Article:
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Remarks Honoring the NCAA Women's Basketball Champion University of North Carolina Tar Heels

July 27, 1994

I apologize for being a little late. I've been on the phone with Members of the Congress, which I had to do. Senator Helms, Congressman Valentine, Congressman Lancaster, Congressman Price; I think Congressman McMillan's out there somewhere. Alex. It's good to see all of you, ladies and gentlemen. It's a great honor for me to have this basketball team here, if only to see them all looking normal after I watched that incredible end to the championship game. The University of North Carolina women's basketball team not only won its first national title this year but had the best record in the country and the school record, 33 wins. Coach Sylvia Hatchell broke the 400-career-victories mark and was named National Coach of the Year. But my guess is that—actually, I wanted to ask her this, whether when the team spray-painted her hair Carolina blue, it made it worthwhile, or she began to wonder. [Laughter]

I want to say, of course, a special word of congratulations to Charlotte Smith for that three-point shot. I can tell you I've been in a lot of tough fights myself around here, and there have been a lot of times when I've looked around for somebody who could take that shot. [Laughter] And I want to congratulate Tonya Sampson, who I know has overcome some considerable personal challenges to be the leading scorer in Carolina women's basketball history.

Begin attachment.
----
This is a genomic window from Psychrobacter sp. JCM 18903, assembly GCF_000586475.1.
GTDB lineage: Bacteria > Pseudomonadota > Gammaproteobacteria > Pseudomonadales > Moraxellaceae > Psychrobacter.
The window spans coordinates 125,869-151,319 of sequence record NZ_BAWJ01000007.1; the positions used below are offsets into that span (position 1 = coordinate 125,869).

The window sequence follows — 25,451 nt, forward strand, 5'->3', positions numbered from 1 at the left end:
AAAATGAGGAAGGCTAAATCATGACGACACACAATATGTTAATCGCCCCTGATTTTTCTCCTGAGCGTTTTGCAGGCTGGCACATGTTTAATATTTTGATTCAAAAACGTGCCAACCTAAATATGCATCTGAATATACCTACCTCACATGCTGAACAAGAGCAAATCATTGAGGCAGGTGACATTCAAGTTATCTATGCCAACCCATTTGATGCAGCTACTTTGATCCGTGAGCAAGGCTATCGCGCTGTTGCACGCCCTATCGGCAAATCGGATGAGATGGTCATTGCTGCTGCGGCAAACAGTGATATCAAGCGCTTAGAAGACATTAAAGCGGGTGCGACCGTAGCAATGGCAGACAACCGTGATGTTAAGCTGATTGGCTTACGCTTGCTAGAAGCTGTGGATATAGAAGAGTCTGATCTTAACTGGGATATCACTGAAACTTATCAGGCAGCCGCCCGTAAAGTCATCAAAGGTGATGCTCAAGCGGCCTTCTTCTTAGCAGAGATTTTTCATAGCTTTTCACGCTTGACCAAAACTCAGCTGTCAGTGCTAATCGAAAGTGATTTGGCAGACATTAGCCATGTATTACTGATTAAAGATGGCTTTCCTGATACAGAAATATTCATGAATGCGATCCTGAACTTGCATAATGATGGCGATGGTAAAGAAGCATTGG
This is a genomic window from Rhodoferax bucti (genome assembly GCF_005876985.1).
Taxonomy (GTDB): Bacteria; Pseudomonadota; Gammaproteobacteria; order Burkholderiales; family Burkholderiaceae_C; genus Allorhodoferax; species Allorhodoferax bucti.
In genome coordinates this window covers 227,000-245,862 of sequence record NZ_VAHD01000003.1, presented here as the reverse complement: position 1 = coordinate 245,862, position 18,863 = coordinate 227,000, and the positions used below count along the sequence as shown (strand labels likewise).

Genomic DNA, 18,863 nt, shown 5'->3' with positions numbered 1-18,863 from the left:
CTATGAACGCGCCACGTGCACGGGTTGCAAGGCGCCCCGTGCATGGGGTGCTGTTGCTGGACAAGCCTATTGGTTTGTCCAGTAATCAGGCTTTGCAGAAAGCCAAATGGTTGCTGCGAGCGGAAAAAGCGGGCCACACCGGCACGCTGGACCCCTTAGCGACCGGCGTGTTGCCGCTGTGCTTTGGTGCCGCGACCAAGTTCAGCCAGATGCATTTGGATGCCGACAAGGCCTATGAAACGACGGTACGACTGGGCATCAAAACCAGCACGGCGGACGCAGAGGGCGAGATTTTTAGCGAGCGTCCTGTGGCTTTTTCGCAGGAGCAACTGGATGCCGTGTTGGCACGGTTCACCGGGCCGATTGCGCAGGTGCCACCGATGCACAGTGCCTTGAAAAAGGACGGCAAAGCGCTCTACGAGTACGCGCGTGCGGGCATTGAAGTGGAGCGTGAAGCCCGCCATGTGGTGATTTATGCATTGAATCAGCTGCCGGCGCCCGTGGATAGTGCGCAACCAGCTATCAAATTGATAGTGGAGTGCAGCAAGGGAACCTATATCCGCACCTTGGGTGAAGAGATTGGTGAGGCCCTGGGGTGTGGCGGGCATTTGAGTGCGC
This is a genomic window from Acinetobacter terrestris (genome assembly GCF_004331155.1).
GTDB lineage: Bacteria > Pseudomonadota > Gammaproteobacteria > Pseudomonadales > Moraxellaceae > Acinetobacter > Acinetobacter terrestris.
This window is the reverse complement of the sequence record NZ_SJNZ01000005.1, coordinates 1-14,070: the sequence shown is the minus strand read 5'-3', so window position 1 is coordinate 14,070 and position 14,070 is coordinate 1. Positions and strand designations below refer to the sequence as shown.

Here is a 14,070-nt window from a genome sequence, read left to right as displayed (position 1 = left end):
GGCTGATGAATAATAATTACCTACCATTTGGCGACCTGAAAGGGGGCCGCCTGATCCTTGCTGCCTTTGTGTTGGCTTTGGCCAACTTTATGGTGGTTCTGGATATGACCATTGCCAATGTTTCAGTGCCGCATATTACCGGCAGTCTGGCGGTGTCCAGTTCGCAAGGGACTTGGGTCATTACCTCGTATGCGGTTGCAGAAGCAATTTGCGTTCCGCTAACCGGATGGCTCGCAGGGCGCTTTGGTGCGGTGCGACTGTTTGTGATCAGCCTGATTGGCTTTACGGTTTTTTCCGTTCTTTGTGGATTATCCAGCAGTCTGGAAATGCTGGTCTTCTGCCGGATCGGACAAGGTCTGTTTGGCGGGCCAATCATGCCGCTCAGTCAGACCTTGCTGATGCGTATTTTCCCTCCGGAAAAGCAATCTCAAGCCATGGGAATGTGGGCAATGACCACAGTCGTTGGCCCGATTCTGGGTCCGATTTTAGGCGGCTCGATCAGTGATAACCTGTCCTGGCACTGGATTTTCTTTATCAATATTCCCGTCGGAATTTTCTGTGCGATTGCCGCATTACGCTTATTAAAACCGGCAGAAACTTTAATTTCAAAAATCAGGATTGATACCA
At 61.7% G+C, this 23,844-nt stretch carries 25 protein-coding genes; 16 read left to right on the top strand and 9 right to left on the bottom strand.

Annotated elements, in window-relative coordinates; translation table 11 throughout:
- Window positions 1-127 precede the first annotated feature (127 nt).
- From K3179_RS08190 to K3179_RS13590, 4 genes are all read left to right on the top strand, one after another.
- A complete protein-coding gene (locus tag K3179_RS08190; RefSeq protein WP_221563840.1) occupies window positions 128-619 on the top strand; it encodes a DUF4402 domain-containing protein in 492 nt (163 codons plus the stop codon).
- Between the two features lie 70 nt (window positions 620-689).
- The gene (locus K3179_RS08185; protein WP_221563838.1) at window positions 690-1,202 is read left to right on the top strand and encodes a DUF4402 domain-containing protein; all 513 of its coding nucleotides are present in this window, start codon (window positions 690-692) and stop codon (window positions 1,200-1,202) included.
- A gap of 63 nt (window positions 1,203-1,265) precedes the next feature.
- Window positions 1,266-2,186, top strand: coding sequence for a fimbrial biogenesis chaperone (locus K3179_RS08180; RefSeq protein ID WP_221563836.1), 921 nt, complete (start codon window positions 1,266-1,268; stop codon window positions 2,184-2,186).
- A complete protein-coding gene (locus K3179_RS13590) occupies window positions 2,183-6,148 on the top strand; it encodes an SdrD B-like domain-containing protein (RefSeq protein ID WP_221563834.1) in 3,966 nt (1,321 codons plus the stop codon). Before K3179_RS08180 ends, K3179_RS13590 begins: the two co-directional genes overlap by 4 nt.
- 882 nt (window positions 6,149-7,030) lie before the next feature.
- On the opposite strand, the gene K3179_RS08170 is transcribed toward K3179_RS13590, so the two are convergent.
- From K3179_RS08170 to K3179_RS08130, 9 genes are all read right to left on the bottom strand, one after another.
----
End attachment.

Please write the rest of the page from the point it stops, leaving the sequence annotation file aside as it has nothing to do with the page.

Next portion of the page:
I also want to say something that I have felt for a long time—and it's appropriate this year because North Carolina women's basketball and soccer teams won the NCAA titles, and so often in the past your men's basketball team has done so well—the thing I have always admired about the University of North Carolina is it's been a place that emphasized both academics and athletics and other extracurricular activities. And it's demonstrated to the country that it is not necessary to make a choice, and that there's something to be said for learning how to compete, to work on a team, to put aside your own personal ambitions for what is best for a group, and that an institution like the University of North Carolina, which I had the opportunity to join in celebrating its 200th birthday just a few months ago, can really set a standard for the entire country. And it's something that I hope not only other colleges and universities will look at but our school systems as well.

I get very concerned when I travel around the country and I see so many children growing up in difficult circumstances and they're going to schools that are no longer able to finance their team sports programs, their athletic programs, their music programs, the things that give children a chance to get out of themselves and reach beyond themselves and to grow and be part of something important. And I don't believe those things should ever be held to be in conflict with or adverse to developing our intellectual faculties that God gave us.

So the University of North Carolina is truly a symbol, it seems to me, of what our country ought to be striving for in the personal development of all of its students. And I'm especially glad to see the triumph of the women athletes this year. It's something that my wife and my daughter and my beloved mother, if she were still living, would always be very happy to see me here honoring today.

I thank you all, and I congratulate you.

NOTE: The President spoke at 2:50 p.m. in the East Room at the White House. In his remarks, he referred to team members Charlotte Smith, forward, and Tonya Sampson, guard.

William J. Clinton, Remarks Honoring the NCAA Women's Basketball Champion University of North Carolina Tar Heels Online by Gerhard Peters and John T. Woolley, The American Presidency Project https://www.presidency.ucsb.edu/node/219536

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